Conveyance: The act of transferring a property from one party to another.
Deed: A legal document that is signed and delivered regarding the legal rights associated with owning a property.
Deed-in-Lieu: Short for “deed in lieu of foreclosure,” this conveys title to the lender when the borrower is in default and wants to avoid foreclosure. The lender may or may not cease foreclosure activities if a borrower asks to provide a deed-in-lieu.
Deed Restrictions: Conditions in a deed that limit the ways in which the owner can use the property.
Deficiency Judgement: A ruling made against the debtor who is in default on a secured loan.
Delinquent Loan: A loan in which the borrower is behind on his or her payments.
Depreciation: The loss in value of a property due to wear and tear over the course of time.
Down Payment: The amount of money that is due up front when securing a mortgage.
Earnest Money Deposit: A deposit made to a seller that indicates the buyer’s intention to purchase a property.
Easement: The right to cross or otherwise use another person’s land for a specified purpose.
Eminent Domain: The right or power of government to acquire private property for public use without the consent of the owner, provided fair compensation is provided.
Encumbrance: Any impediment to a clear title. It can be a claim, lien, zoning restriction, or other legal right or interest in land that diminishes its value. The report of the title search usually shows all encumbrances.
Escalation Clause: The right of a potential buyer to have the right to increase their offer should a higher and better offer be made on the subject property
Escrow Company: An unbiased third party who specializes in handling the closing of a transaction.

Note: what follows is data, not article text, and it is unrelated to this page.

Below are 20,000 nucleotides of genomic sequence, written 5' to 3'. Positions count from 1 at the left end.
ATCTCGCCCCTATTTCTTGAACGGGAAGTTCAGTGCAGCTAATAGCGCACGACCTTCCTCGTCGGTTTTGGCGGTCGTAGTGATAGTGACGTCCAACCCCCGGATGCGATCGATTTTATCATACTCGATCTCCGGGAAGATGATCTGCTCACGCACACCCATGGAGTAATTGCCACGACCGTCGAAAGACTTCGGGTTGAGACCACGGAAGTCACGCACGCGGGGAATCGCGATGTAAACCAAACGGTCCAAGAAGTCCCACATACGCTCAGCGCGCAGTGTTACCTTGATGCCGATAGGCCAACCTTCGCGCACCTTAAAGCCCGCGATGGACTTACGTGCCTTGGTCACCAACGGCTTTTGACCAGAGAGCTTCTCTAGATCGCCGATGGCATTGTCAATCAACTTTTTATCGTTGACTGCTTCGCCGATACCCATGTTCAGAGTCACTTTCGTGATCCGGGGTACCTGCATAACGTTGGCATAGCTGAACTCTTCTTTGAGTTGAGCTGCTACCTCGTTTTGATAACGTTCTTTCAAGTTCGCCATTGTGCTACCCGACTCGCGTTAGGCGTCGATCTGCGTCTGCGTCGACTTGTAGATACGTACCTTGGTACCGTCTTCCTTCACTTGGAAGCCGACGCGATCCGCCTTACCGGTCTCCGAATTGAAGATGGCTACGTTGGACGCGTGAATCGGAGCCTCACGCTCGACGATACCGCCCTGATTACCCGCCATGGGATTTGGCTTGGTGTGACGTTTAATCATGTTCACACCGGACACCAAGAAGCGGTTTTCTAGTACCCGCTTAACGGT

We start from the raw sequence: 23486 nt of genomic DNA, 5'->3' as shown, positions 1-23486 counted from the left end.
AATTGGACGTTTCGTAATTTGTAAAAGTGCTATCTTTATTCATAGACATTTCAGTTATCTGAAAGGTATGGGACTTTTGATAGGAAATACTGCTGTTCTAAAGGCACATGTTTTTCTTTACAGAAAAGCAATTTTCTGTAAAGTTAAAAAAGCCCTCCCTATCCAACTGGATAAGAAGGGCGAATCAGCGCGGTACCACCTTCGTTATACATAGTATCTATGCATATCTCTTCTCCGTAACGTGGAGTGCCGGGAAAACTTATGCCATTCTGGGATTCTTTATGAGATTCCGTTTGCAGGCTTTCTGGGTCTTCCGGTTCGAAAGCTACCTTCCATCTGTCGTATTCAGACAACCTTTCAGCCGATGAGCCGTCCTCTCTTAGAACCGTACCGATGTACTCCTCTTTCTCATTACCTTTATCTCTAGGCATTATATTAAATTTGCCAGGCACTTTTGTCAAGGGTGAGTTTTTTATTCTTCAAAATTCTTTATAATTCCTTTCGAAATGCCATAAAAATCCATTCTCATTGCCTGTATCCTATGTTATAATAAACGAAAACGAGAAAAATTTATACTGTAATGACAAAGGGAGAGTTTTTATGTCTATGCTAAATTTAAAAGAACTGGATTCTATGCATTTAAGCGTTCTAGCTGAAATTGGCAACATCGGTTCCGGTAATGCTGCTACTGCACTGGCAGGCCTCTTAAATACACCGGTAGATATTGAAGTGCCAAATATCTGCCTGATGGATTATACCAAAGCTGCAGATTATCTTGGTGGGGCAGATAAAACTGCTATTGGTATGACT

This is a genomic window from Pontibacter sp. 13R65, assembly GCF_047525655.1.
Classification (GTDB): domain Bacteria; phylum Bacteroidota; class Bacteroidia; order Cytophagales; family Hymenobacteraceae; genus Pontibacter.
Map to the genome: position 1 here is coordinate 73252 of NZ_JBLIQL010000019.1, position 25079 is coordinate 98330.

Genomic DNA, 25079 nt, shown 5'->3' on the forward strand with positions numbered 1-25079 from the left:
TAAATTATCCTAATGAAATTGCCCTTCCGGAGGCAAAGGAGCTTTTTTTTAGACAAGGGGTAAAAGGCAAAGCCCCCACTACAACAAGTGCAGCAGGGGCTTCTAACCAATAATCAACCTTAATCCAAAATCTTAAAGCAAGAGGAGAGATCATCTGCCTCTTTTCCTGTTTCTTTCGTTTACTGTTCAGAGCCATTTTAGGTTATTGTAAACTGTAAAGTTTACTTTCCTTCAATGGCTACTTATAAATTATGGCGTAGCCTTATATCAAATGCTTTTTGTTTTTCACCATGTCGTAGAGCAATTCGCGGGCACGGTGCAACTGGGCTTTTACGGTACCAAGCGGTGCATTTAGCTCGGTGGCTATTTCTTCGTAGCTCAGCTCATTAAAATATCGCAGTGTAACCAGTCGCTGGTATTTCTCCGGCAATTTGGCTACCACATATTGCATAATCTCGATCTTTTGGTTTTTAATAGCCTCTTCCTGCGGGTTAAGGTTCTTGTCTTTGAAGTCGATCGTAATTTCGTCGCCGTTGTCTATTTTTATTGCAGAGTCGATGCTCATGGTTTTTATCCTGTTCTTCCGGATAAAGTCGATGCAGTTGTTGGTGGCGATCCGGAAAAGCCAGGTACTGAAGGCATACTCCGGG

Fannie Mae: Common name for the Federal National Mortgage Association, which buys and sells loans in the secondary mortgage market.
Foreclosure: The legal act of a borrower seizing a property in which the borrower did not repay the mortgage.
Freddie Mac: Common name for the Federal Home Loan Mortgage Corporation, which buys and sells loans in the secondary mortgage market.
FHA: A mortgage insured by the Federal Housing Administration that generally requires a lower down payment than other loan types
Fix and Flip: The act of purchasing a property, rehabbing it and then selling it for a profit; also referred to as “house flipping”.
Graduated Payment Mortgage: Mortgage loan for which the initial payments are low but increase over the life of the loan.
Gross Rent Multiplier: A method of determining the value of an income generating property. By dividing the property price by the gross annual rental income.
Hazard Insurance: Insurance that protects a property owner against financial loss due to fire or natural events.
Home Equity Conversion Mortgage (HECM): Usually referred to as a reverse annuity mortgage, what makes this type of mortgage unique is that instead of making payments to a lender, the lender makes payments to you. It enables older home owners to convert the equity they have in their homes into cash, usually in the form of monthly payments.
Home Equity Line of Credit: A revolving source of funds that works similarly to a credit card that you can access as you choose. The amount is based on the value of your home.
Homeowner’s Insurance Policy: A type of property insurance that covers loss and damages to an individual’s home and the assets inside.